The spike protein of coronaviruses allows for virus attachment to and invasion of host cells. A strong immune response to the spike protein will result in the production of antibodies that prevent the virus from binding the viral receptor (ACE2) on human cells, thus preventing or slowing viral spread. The vaccine consists of mRNA that only codes for the SARS-CoV-2 spike protein, and is packaged to allow cells to uptake spike mRNA and translate the message into protein. That makes those muscle cells look like they’ve been infected to the immune system, which responds with activation and multiplication of spike-recognizing T and B cells.
In contrast to this limited scope of immunity in response to vaccination, T and B cells are activated in response to infection that recognize all parts of the virus, including the nucleocapsid and other viral proteins. Although antibodies to these proteins are less likely to block viral entry of host cells, more T cells will recognize these antigens and will be able to kill infected cells due to a broader activation of the immune repertoire. However, this also increases the opportunity for autoimmune pathology (as does any strong immune response), which is an important contributor to severe SARS-CoV-2 infection. In other words, stronger protective immunity comes with a tradeoff of a higher potential for immune destruction and long-term effects.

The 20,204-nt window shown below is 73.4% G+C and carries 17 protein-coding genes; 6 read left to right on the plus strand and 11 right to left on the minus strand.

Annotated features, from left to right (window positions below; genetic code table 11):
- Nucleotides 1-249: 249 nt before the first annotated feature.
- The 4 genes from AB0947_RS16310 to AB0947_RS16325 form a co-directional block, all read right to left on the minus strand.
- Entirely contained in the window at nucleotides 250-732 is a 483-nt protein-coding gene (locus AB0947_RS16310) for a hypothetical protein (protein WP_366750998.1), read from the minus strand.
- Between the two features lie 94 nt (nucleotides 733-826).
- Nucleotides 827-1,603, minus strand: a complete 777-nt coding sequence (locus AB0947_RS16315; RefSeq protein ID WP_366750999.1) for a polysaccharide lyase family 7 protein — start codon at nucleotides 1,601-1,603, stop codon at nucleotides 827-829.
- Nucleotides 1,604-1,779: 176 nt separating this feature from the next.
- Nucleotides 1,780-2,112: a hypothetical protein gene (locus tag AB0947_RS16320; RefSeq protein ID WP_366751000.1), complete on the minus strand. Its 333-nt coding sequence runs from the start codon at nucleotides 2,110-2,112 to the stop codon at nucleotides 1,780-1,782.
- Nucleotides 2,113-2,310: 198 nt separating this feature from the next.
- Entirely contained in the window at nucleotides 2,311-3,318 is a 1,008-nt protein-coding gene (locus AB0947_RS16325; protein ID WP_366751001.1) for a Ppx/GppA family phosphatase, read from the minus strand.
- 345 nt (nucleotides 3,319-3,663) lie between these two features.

4) More viral replication produces more particles that stimulate stronger immune responses inside and outside of cells.
The immune system is able to recognize and differentiate active viral replication inside cells compared to replication of self-DNA and transcription into mRNA. As viruses infect neighboring cells and spread, this results in a strong signal to local immune cells that help activate T and B cells. Although an mRNA vaccine mimics this signal, spike proteins can’t replicate beyond the spike-encoding mRNA contained in the vaccine, and as a result the signal isn’t as strong and doesn’t affect as many cells, limiting the strength and durability of downstream immunity. This is overcome to some extent with a second dose and with a booster vaccination, which will improve the quality of antibody binding in some indviduals, but not others.
Both immunity to vaccination and infection protect against severe disease, but the scope of immunity that develops after infection is broader, generally more durable, and more specific to lung reinfection. Stronger immunity derived from infection comes with increased risk of severe disease and a higher incidence of long-term effects, especially in older people and those with comorbidities. Despite the obvious downsides, misinformation about the inferiority of “natural” immunity to vaccination persists, likely out of fear that data showing long-lasting protective immunity from infection will promote vaccine hesitancy. However, the pandemic will not end due to vaccination alone, but due to a combination of vaccine-acquired and infection-acquired immunity, despite the unwillingness of politicians, scientists, and public health officials to admit it.